Whirlpool Says It Will Replace St. Joe Plants With Waterfront Resort Project
ST. JOSEPH, Mich. (AP) _ Whirlpool Corp.’s plan for a $70 million marina and hotel complex here is just more bad news for 1,000 Whirlpool workers facing the loss of their jobs, a union official says.
Employees had hoped that a manufacturing operation would take over the waterfront property now occupied by four Whirlpool plants slated for shutdown, said Keith Craig, president of International Association of Machinists Local 1918.
Benton Harbor-based Whirlpool said Monday it would build a $25 million product engineering headquarters on the site on Lake Michigan and seek developers to turn the rest of the property into a tourist and boating complex.
″As far as the normal worker, this doesn’t offer much,″ said Craig.
Community leaders, however, hailed the project as the potential catalyst for a tourist boom.
″It took all the sting out″ of the plant closings, said Mayor Frank Smith. ″I was so excited I was tingling, very frankly.″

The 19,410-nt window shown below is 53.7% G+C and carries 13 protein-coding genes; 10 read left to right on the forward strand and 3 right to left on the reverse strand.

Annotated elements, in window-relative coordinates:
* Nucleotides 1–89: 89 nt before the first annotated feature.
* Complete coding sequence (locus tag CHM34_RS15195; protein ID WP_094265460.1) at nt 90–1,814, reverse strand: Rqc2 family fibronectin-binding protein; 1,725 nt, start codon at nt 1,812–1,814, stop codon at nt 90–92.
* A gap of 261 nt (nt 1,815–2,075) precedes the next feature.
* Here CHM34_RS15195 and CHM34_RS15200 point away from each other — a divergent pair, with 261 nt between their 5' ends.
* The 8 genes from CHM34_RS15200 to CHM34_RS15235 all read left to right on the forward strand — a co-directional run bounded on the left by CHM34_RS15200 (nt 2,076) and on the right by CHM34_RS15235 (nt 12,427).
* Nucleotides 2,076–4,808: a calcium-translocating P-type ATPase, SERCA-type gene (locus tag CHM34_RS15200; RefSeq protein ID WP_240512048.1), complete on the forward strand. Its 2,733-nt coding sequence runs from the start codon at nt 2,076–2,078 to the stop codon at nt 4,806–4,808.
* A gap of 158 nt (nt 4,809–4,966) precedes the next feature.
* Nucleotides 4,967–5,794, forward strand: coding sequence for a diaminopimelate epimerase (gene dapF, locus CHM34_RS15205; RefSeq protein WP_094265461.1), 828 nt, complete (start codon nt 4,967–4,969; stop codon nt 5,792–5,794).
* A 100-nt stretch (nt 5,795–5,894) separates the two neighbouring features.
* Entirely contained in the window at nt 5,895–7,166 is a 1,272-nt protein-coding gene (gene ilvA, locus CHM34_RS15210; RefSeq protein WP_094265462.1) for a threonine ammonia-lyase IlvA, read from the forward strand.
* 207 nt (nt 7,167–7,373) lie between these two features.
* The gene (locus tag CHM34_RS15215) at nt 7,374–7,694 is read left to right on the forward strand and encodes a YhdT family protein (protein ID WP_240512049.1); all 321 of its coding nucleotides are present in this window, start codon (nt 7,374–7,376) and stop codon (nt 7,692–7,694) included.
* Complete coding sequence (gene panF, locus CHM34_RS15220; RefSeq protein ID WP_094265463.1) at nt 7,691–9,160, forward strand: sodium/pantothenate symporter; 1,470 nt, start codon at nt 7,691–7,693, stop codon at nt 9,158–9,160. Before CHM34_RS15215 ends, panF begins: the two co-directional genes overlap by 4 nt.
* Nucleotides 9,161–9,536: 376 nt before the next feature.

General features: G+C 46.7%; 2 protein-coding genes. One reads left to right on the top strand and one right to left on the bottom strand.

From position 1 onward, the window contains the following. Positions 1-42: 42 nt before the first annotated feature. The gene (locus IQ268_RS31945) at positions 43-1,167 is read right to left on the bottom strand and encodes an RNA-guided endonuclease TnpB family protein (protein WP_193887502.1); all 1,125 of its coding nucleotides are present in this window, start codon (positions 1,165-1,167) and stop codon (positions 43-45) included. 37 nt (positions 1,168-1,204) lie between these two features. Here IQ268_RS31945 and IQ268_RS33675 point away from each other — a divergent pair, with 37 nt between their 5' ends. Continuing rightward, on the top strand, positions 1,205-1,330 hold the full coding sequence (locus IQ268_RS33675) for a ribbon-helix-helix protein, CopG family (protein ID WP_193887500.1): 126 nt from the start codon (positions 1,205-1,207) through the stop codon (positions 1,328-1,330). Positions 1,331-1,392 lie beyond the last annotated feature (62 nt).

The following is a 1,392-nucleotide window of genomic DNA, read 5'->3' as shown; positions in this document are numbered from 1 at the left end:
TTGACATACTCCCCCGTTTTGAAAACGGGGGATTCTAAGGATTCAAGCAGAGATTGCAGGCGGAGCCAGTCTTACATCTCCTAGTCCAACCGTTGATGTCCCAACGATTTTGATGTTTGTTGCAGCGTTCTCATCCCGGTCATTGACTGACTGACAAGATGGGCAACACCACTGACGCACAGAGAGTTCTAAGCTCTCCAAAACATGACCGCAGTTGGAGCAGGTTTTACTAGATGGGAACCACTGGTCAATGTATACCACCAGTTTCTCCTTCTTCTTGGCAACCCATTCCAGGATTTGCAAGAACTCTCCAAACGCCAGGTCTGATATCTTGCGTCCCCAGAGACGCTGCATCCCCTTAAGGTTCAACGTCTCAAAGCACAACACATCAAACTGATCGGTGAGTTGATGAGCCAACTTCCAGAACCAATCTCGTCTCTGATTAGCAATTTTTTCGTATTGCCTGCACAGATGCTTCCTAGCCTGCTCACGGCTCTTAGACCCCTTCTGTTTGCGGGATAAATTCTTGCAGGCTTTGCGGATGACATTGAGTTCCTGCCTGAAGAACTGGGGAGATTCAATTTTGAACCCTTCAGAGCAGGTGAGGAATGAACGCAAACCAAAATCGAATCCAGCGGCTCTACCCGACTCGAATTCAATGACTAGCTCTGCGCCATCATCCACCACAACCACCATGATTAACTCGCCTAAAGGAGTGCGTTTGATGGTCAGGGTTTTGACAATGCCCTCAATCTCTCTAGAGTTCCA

Jack D. Sparks, chief executive officer and board chairman of Whirlpool, said the project could be completed in five years and create 800 jobs.
″Whirlpool, of course, will not become a resort operator,″ Sparks told a news conference Monday. ″But we will try to combine our land resources with viable development concerns that will enhance the area and address current and future needs.″
Whirlpool announced in August that it would close the four plants in its St. Joseph Division. Those closings, along with local layoffs announced earlier, will result in 1,050 lost jobs.
The closings are to be completed by mid-1988, with operations to be moved to Whirlpool plants in Ohio, South Carolina and Canada. Whirlpool has said that the shutdowns were necessary because of the plants’ high fixed costs and excess capacity.
Alex Little, economic development director in neighboring Benton Harbor, said the project could pay greater economic dividends for the region than the Whirlpool plants.
″We’re thrilled about it,″ he said.